There can be neither humility nor holiness without walking the path of humiliation. Francis spoke of this truth as he recalled the story of David during Mass at Santa Marta on Monday morning.
“In the First Reading, the story of King David continues”, the Pope began, referring to the Second Book of Samuel (15:13-14, 30; 16:5-13).
The story, he explained, “began when Samuel went to the house of [David’s] father, and David was anointed king”, even though he was still a boy. Then “he grew up, he had his problems, but he was always a man respectful of the king who did not like him”. In fact the king “knew that he would be his successor”. And “in the end David managed to unite the kingdom of Israel: everyone together with him”. However, “he was feeling insecure and his zeal for the house of the Lord began to weaken”.
“At that moment — we heard the other day — David was one step away from becoming corrupt”, Francis continued. Thus “the holy King David, a sinner but a saint, became corrupt”. But then “the Prophet Nathan, sent by God” helped him “understand what a bad thing he had done, an evil thing: because a corrupt person doesn’t realize it. It takes a special grace to change the heart of a corrupt person”. Thus, “David, who still had a noble heart”, recognized his sin, “he recognized his fault”. What did Nathan say to him? These were his words: “The Lord has forgiven your sin, but the corruption you have sown will grow. You killed an innocent man to hide adultery. The sword shall never depart from your house”. Thus, the Pope explained, “God forgives sin, David converts but the wounds of corruption are difficult to heal. We see this in so many parts of the world”.
This is the point in David’s story, Francis affirmed, that “we arrive at in today’s passage: David’s son battles against his father. He wants power: his son is already corrupt”. But “what does David do? With the nobility that he had won back after his sin — and also the penance he had done to save the son who had died, the child of adultery — he rejoins his own: ‘Let us flee the city lest Absalom — his son — should overtake us, then visit disaster upon us and put the city to the sword’, as was customary in those times”.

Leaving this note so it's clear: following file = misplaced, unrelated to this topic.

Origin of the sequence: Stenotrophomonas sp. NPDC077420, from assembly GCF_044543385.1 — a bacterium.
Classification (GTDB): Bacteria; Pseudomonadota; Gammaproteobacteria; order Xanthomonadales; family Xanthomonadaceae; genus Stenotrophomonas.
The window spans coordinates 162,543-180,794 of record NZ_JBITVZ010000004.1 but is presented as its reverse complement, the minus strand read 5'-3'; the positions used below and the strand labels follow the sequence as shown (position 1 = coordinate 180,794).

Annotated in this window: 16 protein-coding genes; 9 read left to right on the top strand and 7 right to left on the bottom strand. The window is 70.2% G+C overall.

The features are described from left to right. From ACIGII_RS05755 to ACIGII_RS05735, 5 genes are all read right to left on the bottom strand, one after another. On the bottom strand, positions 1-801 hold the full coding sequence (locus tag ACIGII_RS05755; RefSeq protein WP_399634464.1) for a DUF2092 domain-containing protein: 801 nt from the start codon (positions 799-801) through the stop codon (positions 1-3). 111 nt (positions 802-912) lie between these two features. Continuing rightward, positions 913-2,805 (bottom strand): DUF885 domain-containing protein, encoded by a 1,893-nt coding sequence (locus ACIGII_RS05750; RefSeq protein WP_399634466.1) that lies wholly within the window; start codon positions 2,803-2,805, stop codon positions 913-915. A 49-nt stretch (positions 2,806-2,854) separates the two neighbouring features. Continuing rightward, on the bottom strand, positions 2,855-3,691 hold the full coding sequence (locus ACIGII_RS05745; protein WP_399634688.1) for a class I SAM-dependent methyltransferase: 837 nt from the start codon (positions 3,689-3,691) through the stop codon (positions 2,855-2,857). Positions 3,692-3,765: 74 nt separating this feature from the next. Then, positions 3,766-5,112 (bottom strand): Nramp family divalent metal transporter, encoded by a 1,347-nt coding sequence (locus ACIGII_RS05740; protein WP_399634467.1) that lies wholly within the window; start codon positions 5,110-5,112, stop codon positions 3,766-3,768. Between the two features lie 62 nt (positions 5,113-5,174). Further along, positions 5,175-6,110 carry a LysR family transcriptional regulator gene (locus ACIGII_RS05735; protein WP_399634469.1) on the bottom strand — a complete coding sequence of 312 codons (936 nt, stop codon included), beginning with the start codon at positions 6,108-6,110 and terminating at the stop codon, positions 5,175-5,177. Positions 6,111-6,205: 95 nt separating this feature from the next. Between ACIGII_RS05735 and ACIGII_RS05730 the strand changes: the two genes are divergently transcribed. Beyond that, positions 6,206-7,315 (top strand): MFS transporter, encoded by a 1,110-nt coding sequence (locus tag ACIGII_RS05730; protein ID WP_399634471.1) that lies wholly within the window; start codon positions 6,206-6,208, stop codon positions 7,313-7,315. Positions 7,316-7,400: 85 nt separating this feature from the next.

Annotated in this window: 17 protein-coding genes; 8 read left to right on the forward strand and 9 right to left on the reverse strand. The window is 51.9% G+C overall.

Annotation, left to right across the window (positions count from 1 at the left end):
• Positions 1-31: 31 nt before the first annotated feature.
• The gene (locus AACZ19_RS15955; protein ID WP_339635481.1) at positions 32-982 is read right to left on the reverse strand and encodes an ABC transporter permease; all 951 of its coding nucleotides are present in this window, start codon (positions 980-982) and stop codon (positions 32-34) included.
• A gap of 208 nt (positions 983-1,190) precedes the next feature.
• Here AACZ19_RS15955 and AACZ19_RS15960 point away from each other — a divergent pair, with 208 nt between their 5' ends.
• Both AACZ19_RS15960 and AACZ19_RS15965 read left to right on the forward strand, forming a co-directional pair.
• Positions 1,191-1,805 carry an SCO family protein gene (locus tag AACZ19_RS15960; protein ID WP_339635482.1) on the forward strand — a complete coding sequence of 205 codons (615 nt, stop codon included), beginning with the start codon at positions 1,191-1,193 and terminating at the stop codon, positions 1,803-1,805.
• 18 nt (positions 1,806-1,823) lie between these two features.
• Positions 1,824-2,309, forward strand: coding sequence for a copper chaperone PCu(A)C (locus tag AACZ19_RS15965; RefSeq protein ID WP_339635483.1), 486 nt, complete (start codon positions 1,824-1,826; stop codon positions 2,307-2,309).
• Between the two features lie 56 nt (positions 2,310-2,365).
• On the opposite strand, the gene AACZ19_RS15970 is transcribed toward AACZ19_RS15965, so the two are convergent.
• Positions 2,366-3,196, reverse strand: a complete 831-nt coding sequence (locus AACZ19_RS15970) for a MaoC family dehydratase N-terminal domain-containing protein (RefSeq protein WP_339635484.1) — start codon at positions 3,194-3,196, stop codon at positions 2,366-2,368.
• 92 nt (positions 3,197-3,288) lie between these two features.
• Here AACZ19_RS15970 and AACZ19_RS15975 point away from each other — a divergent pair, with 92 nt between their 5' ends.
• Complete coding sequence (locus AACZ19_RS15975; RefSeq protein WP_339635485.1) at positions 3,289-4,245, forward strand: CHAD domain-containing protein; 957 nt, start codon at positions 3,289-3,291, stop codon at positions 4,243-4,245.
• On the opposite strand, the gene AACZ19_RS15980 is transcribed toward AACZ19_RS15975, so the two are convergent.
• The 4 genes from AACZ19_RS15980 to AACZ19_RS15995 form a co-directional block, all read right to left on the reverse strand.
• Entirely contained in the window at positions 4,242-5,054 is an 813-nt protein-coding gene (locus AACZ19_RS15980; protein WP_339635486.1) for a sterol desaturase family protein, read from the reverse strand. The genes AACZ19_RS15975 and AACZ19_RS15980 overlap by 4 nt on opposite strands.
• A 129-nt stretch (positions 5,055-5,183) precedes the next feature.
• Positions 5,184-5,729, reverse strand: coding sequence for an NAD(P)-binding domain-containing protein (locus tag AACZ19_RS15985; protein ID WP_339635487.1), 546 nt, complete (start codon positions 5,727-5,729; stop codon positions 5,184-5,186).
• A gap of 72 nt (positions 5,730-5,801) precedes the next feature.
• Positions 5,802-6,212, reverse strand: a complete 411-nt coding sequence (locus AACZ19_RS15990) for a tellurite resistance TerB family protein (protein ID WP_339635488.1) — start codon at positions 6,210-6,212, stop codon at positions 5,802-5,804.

The Pontiff recalled that “God castigates David harshly: ‘The sword shall never depart from your house’”. But, Francis continued, “he defends the house and flees, he leaves”. Is he perhaps “a coward? No, he is a father”. And “he allows the ark to return”, he does not “use God to defend himself”. In other words, David “leaves in order to save his people: this is the path of holiness that David begins to follow, after the moment in which he became corrupt”.
The passage, the Pope continued, presents David weeping as he climbs the steep Mount of Olives. “His head was covered”, a sign of mourning, and he was walking barefoot. He was doing penance. “And all those who were with him also had their heads covered and they were weeping as they went: weeping and penance”. Scripture also tells us that “some, who did not like him, began to follow and curse him”. Among them was Shimei, who called him “murderer”, reminding him of “the crime he had committed against Uriah the Hittite in order to cover up his adultery”. Abishai, one of the people closest to David, “wanted to defend him” and wanted to take off Shimei’s head in order to silence him. But David goes “a step further: ‘If he is cursing it is because the Lord has said to him, ‘Curse David!’”. He then “says to his servants: ‘My own son, who came forth form my loins, is seeking my life’”. He is referring to his son Absalom. This is why he turns again to his servants saying: “Let this Benjaminite curse, for the Lord has told him to”.
The question, Francis explained, is that “David can see the signs: it is the moment of his humiliation, it is the moment in which he is paying for his fault”. Therefore, he says: “Perhaps the Lord will look upon my affliction and make it up to me with benefits for the curses he is uttering this day”. Basically, “he entrusts himself to the Lord’s hands: this is David’s path, from the moment of corruption to this entrustment to the hands of the Lord. This is holiness. This is humility”.
The Pope continued. “I think”, he said, “that each one of us, should someone say something bad about us”, would react by saying “No, I didn’t do it, this isn’t true, no!”. In fact, we “immediately try to say that it isn’t true”. Or else “we do as Shimei did: we say something even worse in response”. But humility, Francis stated, “can reach a heart only through humiliation: there is no humility without humiliation”. And, he said, “if you are not able to bear some humiliation in your life, you are not humble. That’s how it is: I would say it’s that mathematical, it’s that simple!”.
For this reason, the Pope continued, “the only path to humility is humiliation”. Therefore, “David’s goal, which is holiness, is reached through humiliation”. Also, “the goal of holiness that God gives to his children, gives to the Church, comes through the humiliation of his Son who lets himself be cursed, who lets himself be borne on the Cross, unjustly”. Francis clarified that “this Son of God who humbles himself, is the path of holiness: with his attitude, David prophesies the humiliation of Jesus”.
Before ending his homily Francis asked of “the Lord, for each of us, for all the Church, the grace of humility, but also the grace of understanding that it is impossible to be humble without humiliation”.